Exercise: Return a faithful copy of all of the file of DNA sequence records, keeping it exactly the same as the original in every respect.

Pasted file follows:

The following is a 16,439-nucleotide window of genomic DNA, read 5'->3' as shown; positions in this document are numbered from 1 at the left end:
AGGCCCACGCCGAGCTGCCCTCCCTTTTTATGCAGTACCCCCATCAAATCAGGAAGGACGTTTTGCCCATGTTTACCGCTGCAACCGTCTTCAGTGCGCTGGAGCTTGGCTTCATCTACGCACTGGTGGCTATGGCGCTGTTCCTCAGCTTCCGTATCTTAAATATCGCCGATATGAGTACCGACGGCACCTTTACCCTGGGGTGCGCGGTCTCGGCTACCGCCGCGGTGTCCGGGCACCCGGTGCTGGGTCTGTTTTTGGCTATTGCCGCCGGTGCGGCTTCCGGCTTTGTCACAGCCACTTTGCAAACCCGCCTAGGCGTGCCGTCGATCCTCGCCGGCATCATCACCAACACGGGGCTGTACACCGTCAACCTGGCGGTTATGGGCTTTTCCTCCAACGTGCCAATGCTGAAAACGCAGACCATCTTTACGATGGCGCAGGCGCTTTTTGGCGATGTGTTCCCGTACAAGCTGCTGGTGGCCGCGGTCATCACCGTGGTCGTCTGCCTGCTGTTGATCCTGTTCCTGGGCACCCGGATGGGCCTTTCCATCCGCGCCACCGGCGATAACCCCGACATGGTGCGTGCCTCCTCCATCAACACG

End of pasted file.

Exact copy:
The following is a 16,439-nucleotide window of genomic DNA, read 5'->3' as shown; positions in this document are numbered from 1 at the left end:
AGGCCCACGCCGAGCTGCCCTCCCTTTTTATGCAGTACCCCCATCAAATCAGGAAGGACGTTTTGCCCATGTTTACCGCTGCAACCGTCTTCAGTGCGCTGGAGCTTGGCTTCATCTACGCACTGGTGGCTATGGCGCTGTTCCTCAGCTTCCGTATCTTAAATATCGCCGATATGAGTACCGACGGCACCTTTACCCTGGGGTGCGCGGTCTCGGCTACCGCCGCGGTGTCCGGGCACCCGGTGCTGGGTCTGTTTTTGGCTATTGCCGCCGGTGCGGCTTCCGGCTTTGTCACAGCCACTTTGCAAACCCGCCTAGGCGTGCCGTCGATCCTCGCCGGCATCATCACCAACACGGGGCTGTACACCGTCAACCTGGCGGTTATGGGCTTTTCCTCCAACGTGCCAATGCTGAAAACGCAGACCATCTTTACGATGGCGCAGGCGCTTTTTGGCGATGTGTTCCCGTACAAGCTGCTGGTGGCCGCGGTCATCACCGTGGTCGTCTGCCTGCTGTTGATCCTGTTCCTGGGCACCCGGATGGGCCTTTCCATCCGCGCCACCGGCGATAACCCCGACATGGTGCGTGCCTCCTCCATCAACACG